As you may know, I’m taking some time off to welcome a baby boy to our family (which now numbers 6 of us, including Happy, the rescue rabbit!)! 🙂
Of course I want to still give you valuable free content as always, but know I can’t be as present as usual.
So… like I did with my youngest daughter, I’m having a Babysitter Blog series where my favorite health & wellness professionals will share something new with you all while I’m on maternity leave!
I have some seriously awesome, knowledgable, gifted, smart and and talented friends. From published authors to a vegan chef to a Food Network host and a pre/post natal fitness & yoga expert, you’ll hear from them all!
I’m continuing my series with my friend, yoga teacher and fellow mama (of 2 boys), Desi! She’s been teaching health & wellness for over 20 years. Today, she’s sharing an excerpt from her award winning book, “Your Strong Sexy Pregnancy!” (A great gift for all you expecting and new mamas out there!)
I attended Desi’s yoga classes when I was pregnant with my 2nd daughter, and continued after she was born! I can’t say enough about how I LOVED her yoga classes!
For all you mamas out there, check out her blog post to see how to strengthen your pelvic floor – it’s important not just for now, but for the rest of your life. Kegel exercises help control incontinence and help you have better sex! So, read on.
Desi Bartlett: Keen on Kegels
An excerpt from “Your Strong Sexy Pregnancy,” by Desi Bartlett MS CPT E-RYT with Human Kinetics available on Amazon.com
You might have been advised by your doctor or your trainer to do Kegel exercises. (They are named for Dr. Arnold Kegel who, in 1948, published his work on toning the pelvic floor muscles). Kegel exercises involve repeatedly contacting and relaxing your pelvic floor muscles. These exercises can help strengthen the pelvic floor, which in turn helps prevent bladder leakage. Here is how to get started with Kegel exercises.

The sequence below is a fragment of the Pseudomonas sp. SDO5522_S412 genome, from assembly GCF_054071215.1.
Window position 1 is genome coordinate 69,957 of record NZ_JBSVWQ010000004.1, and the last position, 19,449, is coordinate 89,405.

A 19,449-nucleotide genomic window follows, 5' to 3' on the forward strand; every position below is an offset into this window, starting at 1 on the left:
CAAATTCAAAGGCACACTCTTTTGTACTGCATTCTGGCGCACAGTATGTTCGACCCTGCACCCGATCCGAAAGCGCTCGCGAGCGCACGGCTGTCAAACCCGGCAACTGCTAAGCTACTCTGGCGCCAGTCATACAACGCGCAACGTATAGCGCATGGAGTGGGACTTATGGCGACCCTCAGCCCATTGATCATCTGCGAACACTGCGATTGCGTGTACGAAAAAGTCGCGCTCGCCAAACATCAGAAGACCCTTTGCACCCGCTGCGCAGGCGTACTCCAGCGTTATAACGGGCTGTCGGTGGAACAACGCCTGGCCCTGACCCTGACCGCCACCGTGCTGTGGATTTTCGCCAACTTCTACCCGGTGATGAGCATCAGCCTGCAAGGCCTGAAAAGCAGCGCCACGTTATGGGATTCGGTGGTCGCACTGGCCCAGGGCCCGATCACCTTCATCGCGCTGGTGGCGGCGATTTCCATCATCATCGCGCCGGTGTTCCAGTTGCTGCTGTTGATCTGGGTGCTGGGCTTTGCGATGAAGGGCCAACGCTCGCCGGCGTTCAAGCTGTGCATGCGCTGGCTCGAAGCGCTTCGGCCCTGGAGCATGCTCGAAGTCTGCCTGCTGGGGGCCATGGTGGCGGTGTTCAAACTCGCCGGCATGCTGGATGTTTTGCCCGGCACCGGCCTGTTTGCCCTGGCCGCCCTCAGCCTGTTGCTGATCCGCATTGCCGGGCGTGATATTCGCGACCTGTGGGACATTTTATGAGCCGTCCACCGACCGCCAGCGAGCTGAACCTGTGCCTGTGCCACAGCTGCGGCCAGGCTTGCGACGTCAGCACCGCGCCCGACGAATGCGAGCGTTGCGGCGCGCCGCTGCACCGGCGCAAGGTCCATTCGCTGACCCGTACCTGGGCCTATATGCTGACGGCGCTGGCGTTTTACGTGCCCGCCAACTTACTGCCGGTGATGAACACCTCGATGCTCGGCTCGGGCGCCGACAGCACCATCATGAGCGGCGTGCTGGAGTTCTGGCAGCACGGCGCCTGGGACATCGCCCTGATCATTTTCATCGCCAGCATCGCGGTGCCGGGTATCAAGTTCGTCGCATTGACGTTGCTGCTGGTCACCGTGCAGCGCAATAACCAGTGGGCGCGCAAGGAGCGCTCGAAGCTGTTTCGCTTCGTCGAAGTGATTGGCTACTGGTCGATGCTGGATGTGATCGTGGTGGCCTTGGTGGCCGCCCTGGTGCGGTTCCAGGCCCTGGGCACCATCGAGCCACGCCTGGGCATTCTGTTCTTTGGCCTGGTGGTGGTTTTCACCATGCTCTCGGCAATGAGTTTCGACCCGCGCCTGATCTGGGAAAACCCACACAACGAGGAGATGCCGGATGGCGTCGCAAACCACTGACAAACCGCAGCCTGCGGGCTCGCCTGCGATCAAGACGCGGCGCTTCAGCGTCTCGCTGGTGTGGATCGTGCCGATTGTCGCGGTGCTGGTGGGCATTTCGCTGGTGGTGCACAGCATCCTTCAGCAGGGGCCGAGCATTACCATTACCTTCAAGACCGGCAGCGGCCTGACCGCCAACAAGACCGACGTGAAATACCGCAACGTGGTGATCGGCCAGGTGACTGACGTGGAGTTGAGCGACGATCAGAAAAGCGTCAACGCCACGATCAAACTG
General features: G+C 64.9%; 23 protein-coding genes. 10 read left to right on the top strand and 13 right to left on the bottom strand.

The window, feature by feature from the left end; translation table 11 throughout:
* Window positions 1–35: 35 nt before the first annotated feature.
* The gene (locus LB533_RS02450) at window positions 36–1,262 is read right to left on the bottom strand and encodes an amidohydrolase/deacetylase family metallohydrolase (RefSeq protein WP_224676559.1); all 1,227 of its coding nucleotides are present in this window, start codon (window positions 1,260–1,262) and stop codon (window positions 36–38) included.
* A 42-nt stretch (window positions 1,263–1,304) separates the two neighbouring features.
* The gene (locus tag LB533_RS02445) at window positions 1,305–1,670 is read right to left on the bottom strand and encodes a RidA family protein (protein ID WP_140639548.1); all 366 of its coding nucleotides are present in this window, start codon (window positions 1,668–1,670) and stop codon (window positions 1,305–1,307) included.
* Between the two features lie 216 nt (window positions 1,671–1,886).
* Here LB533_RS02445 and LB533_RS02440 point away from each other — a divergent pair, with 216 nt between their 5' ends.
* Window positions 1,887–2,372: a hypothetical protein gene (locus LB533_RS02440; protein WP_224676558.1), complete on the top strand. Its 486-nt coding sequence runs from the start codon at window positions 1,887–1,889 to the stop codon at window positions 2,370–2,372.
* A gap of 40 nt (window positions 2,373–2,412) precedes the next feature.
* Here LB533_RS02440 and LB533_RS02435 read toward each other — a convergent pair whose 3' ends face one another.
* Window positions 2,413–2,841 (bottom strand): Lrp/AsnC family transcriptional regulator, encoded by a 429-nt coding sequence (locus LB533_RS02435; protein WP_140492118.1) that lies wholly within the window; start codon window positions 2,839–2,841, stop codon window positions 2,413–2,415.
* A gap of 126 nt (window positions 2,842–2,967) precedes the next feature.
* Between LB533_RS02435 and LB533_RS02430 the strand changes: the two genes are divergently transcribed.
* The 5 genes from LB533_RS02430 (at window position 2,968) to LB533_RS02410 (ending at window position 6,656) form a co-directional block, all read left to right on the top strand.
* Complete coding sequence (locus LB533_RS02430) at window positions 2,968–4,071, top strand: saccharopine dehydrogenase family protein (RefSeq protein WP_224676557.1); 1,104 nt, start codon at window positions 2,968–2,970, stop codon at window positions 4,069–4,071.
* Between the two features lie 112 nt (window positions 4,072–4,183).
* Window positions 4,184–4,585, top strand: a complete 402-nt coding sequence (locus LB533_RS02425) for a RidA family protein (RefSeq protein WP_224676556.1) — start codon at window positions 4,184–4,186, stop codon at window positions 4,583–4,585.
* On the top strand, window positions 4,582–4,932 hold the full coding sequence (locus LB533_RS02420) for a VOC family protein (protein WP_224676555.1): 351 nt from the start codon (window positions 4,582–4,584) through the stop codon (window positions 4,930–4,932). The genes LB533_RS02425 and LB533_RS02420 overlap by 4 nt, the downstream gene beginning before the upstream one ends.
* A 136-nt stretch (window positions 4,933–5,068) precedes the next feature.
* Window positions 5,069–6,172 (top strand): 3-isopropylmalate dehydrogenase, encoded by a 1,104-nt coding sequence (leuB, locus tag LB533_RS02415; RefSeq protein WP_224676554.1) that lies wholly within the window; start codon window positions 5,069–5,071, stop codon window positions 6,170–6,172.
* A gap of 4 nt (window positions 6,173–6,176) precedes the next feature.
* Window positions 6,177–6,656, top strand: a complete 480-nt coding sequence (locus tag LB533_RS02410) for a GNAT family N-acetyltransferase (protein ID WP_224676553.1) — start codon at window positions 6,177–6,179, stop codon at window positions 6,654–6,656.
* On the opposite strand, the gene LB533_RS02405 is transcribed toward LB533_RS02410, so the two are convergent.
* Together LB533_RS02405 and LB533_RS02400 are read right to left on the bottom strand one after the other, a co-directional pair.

Identify the Correct Muscles
To correctly perform Kegels, you will need to locate the PC (pubococcygeal muscles). You can do this by trying to pause the flow if urine midstream. If you can pause when you pee, then you have found the right muscles. (Make sure not to pause when urinating as a regular technique because it can lead to a urinary tract infection.)
Refine the Technique
Contract your pelvic floor muscles, hold the contraction for five seconds, and then relax for five seconds,. Try it four or five times in a row. Work up to keeping the muscles contracted for 10 seconds at a time and relaxing for 10 seconds between contractions. Note that it is common to squeeze your abdominal muscles and gluteal muscles when trying to work your pelvic floor. Try to relax your tummy and your bottom (glutes) and make sure that you are not holding your breath.
Desi Bartlett MS CPT- RYT is the creator of Mothers into Living Fit AKA the MILF Workout. She is dedicated to inspiring and empowering moms everywhere throughout pregnancy and beyond. For more information, log onto mothersintolivingfit.com